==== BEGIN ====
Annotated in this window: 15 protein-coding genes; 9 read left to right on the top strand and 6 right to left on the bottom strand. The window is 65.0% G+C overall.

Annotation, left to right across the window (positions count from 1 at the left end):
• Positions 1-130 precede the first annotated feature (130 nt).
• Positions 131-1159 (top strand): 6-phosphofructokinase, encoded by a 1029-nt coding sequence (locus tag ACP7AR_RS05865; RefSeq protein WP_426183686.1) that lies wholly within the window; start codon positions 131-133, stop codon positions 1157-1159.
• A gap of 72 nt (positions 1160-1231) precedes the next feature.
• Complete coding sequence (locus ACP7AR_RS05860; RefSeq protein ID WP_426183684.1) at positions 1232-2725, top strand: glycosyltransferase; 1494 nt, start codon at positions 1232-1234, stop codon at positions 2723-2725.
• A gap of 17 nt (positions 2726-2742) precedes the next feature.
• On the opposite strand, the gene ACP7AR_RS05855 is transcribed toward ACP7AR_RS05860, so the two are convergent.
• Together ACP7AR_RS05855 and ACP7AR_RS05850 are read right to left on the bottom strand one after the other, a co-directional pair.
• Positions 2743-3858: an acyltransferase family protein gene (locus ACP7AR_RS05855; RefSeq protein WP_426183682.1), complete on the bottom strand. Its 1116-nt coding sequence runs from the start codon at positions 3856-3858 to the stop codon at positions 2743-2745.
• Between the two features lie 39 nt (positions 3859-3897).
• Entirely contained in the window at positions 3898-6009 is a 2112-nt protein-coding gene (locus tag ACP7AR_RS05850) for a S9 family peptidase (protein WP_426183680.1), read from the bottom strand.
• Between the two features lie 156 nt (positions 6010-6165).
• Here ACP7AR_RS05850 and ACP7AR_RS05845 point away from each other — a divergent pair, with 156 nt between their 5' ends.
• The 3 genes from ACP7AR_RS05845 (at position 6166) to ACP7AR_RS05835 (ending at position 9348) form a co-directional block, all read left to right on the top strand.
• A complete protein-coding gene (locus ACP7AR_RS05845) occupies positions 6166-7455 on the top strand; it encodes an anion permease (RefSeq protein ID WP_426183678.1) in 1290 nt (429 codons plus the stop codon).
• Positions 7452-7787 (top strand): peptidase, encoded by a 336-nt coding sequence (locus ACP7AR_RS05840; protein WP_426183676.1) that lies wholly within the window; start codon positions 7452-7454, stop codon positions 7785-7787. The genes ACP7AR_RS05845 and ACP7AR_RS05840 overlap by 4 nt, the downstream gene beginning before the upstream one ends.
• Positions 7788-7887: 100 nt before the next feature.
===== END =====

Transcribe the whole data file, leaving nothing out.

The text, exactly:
Annotated in this window: 15 protein-coding genes; 9 read left to right on the top strand and 6 right to left on the bottom strand. The window is 65.0% G+C overall.

Annotation, left to right across the window (positions count from 1 at the left end):
• Positions 1-130 precede the first annotated feature (130 nt).
• Positions 131-1159 (top strand): 6-phosphofructokinase, encoded by a 1029-nt coding sequence (locus tag ACP7AR_RS05865; RefSeq protein WP_426183686.1) that lies wholly within the window; start codon positions 131-133, stop codon positions 1157-1159.
• A gap of 72 nt (positions 1160-1231) precedes the next feature.
• Complete coding sequence (locus ACP7AR_RS05860; RefSeq protein ID WP_426183684.1) at positions 1232-2725, top strand: glycosyltransferase; 1494 nt, start codon at positions 1232-1234, stop codon at positions 2723-2725.
• A gap of 17 nt (positions 2726-2742) precedes the next feature.
• On the opposite strand, the gene ACP7AR_RS05855 is transcribed toward ACP7AR_RS05860, so the two are convergent.
• Together ACP7AR_RS05855 and ACP7AR_RS05850 are read right to left on the bottom strand one after the other, a co-directional pair.
• Positions 2743-3858: an acyltransferase family protein gene (locus ACP7AR_RS05855; RefSeq protein WP_426183682.1), complete on the bottom strand. Its 1116-nt coding sequence runs from the start codon at positions 3856-3858 to the stop codon at positions 2743-2745.
• Between the two features lie 39 nt (positions 3859-3897).
• Entirely contained in the window at positions 3898-6009 is a 2112-nt protein-coding gene (locus tag ACP7AR_RS05850) for a S9 family peptidase (protein WP_426183680.1), read from the bottom strand.
• Between the two features lie 156 nt (positions 6010-6165).
• Here ACP7AR_RS05850 and ACP7AR_RS05845 point away from each other — a divergent pair, with 156 nt between their 5' ends.
• The 3 genes from ACP7AR_RS05845 (at position 6166) to ACP7AR_RS05835 (ending at position 9348) form a co-directional block, all read left to right on the top strand.
• A complete protein-coding gene (locus ACP7AR_RS05845) occupies positions 6166-7455 on the top strand; it encodes an anion permease (RefSeq protein ID WP_426183678.1) in 1290 nt (429 codons plus the stop codon).
• Positions 7452-7787 (top strand): peptidase, encoded by a 336-nt coding sequence (locus ACP7AR_RS05840; protein WP_426183676.1) that lies wholly within the window; start codon positions 7452-7454, stop codon positions 7785-7787. The genes ACP7AR_RS05845 and ACP7AR_RS05840 overlap by 4 nt, the downstream gene beginning before the upstream one ends.
• Positions 7788-7887: 100 nt before the next feature.